A very attractive stove plant, of a remarkably dense and close-growing habit, as compared with others of this well-known, showy species. The leaves are shortly and broadly ovate, of a deep green color, with an irregular toothed margin. The flowers are double, remarkably red and compact; they measure about three inches across, and the wavy, peta-line bodies which form the close center are about two inches in depth, and have a very elegantly crisped appearance. The color is a bright, dense crimson, so that the blossoms are very attractive. It is one of the many importations from the South Sea Islands. - William Bull.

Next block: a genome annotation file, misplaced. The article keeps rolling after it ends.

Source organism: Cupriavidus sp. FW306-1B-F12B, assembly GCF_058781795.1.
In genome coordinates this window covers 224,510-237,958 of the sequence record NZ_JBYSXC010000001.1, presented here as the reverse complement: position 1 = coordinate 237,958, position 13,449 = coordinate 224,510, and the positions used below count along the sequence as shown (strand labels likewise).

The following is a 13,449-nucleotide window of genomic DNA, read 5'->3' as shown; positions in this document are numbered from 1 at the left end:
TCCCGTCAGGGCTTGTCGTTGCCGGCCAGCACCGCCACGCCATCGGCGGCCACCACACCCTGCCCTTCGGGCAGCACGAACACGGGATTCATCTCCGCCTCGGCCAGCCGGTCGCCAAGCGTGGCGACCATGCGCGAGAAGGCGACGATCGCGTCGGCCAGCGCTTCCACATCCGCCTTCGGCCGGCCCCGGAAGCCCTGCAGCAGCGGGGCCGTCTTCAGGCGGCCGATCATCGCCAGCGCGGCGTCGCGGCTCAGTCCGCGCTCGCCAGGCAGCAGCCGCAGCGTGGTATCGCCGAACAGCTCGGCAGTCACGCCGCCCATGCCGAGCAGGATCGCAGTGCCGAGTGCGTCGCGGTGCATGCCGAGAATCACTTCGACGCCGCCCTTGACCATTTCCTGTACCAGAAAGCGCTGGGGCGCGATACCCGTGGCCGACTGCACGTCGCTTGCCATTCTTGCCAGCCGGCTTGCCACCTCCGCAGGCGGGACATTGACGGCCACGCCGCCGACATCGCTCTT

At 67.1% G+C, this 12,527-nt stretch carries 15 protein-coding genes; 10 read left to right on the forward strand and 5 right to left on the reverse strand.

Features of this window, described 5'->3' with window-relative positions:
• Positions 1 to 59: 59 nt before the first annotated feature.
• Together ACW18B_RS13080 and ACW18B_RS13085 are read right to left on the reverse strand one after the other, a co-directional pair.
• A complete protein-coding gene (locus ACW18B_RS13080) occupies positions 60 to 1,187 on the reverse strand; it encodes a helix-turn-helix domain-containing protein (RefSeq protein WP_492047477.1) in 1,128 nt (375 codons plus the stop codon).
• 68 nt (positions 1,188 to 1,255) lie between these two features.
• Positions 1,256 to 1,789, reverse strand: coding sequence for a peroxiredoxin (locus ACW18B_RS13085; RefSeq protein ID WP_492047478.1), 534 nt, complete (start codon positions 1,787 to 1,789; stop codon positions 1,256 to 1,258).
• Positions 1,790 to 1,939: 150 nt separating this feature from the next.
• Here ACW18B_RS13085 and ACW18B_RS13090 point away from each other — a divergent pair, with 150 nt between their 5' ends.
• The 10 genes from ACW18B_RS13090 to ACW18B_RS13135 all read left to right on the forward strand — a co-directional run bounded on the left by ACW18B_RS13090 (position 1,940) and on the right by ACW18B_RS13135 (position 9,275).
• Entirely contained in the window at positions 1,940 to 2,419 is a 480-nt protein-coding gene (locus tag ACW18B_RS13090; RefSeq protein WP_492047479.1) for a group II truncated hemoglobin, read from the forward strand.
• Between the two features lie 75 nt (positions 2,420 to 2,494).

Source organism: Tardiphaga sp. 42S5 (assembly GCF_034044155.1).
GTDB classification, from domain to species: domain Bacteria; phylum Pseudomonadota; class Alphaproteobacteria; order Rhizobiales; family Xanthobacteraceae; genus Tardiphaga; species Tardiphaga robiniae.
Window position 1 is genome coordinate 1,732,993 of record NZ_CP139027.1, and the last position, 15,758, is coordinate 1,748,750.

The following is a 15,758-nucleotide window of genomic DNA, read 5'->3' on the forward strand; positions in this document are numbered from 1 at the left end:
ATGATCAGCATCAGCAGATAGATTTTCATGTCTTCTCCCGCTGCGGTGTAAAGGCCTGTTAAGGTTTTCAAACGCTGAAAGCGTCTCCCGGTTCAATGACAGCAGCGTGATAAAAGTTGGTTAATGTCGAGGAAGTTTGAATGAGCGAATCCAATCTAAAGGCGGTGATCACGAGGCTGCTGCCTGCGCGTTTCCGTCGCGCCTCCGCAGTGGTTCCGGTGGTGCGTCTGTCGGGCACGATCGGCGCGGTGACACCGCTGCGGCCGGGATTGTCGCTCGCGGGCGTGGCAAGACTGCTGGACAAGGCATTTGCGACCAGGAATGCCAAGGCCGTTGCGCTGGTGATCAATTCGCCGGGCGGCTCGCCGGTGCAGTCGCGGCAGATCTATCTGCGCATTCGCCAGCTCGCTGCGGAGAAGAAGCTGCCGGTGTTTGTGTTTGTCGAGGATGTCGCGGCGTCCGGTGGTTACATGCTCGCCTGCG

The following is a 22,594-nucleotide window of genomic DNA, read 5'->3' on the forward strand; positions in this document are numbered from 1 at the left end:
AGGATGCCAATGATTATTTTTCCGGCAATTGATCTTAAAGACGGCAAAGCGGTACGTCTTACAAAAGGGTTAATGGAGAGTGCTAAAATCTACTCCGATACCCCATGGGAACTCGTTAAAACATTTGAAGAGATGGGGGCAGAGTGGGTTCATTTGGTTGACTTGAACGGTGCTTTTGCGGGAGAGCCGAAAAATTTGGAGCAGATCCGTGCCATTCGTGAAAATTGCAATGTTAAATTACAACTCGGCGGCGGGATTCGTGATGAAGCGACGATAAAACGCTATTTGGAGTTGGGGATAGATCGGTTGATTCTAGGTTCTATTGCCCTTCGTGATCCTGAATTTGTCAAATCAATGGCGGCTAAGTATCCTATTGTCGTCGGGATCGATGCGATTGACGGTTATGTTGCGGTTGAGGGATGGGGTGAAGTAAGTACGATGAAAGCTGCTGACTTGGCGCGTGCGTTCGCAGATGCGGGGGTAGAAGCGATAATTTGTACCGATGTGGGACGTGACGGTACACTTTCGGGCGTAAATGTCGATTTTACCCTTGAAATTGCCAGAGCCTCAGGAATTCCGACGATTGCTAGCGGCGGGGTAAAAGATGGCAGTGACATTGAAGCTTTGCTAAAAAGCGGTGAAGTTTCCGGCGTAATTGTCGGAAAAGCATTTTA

Lilium Washingtonianum purpu-reum* - A new lily, a native of Humboldt county, California, and a variety of the Wash-ingtonianum, although there is some discrepancy still unsettled. In the "Journal of the Linnean Society" it is described by Mr. Baker as smaller and more slender than the type, with a stem from 1-1 foot high, and the whorled leaves from 1-1 inch long, as having from 4 to 8 flowers on an umbel; the perianth being of a wine purple, and covered with minute dots. It has a peculiar pyramidal habit of growth, the flower stem pointing from one common center upward at an angle of 45°; the color, on first opening, was nearly white with purple spots, becoming, in age, suffused with a purplish tint, not deep enough to obliterate the spotting.